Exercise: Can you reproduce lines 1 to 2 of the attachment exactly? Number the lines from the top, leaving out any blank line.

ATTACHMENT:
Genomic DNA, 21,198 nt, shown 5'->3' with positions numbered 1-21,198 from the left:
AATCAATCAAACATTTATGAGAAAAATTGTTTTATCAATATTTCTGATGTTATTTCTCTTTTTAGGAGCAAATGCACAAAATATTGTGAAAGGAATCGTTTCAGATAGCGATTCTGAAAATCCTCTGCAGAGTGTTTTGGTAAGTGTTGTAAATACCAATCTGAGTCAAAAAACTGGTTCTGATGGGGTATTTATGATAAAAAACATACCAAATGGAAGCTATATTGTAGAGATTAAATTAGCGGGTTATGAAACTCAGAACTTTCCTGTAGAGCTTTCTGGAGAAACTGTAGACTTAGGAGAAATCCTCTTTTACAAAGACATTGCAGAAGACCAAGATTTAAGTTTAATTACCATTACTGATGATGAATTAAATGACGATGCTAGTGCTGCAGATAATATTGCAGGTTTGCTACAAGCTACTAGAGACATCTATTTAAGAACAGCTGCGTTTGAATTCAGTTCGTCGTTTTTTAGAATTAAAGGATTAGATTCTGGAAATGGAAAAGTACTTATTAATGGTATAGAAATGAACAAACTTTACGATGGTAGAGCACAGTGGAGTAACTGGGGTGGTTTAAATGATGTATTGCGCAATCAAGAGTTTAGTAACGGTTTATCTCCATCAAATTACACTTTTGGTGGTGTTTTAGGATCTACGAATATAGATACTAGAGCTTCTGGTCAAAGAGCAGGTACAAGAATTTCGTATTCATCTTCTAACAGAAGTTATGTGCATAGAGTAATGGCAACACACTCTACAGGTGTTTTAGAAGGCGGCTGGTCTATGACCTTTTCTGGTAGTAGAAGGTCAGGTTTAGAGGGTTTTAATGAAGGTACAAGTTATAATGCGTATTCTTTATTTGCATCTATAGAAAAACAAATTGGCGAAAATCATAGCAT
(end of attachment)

Genomic DNA, 21,198 nt, shown 5'->3' with positions numbered 1-21,198 from the left:
AATCAATCAAACATTTATGAGAAAAATTGTTTTATCAATATTTCTGATGTTATTTCTCTTTTTAGGAGCAAATGCACAAAATATTGTGAAAGGAATCGTTTCAGATAGCGATTCTGAAAATCCTCTGCAGAGTGTTTTGGTAAGTGTTGTAAATACCAATCTGAGTCAAAAAACTGGTTCTGATGGGGTATTTATGATAAAAAACATACCAAATGGAAGCTATATTGTAGAGATTAAATTAGCGGGTTATGAAACTCAGAACTTTCCTGTAGAGCTTTCTGGAGAAACTGTAGACTTAGGAGAAATCCTCTTTTACAAAGACATTGCAGAAGACCAAGATTTAAGTTTAATTACCATTACTGATGATGAATTAAATGACGATGCTAGTGCTGCAGATAATATTGCAGGTTTGCTACAAGCTACTAGAGACATCTATTTAAGAACAGCTGCGTTTGAATTCAGTTCGTCGTTTTTTAGAATTAAAGGATTAGATTCTGGAAATGGAAAAGTACTTATTAATGGTATAGAAATGAACAAACTTTACGATGGTAGAGCACAGTGGAGTAACTGGGGTGGTTTAAATGATGTATTGCGCAATCAAGAGTTTAGTAACGGTTTATCTCCATCAAATTACACTTTTGGTGGTGTTTTAGGATCTACGAATATAGATACTAGAGCTTCTGGTCAAAGAGCAGGTACAAGAATTTCGTATTCATCTTCTAACAGAAGTTATGTGCATAGAGTAATGGCAACACACTCTACAGGTGTTTTAGAAGGCGGCTGGTCTATGACCTTTTCTGGTAGTAGAAGGTCAGGTTTAGAGGGTTTTAATGAAGGTACAAGTTATAATGCGTATTCTTTATTTGCATCTATAGAAAAACAAATTGGCGAAAATCATAGCAT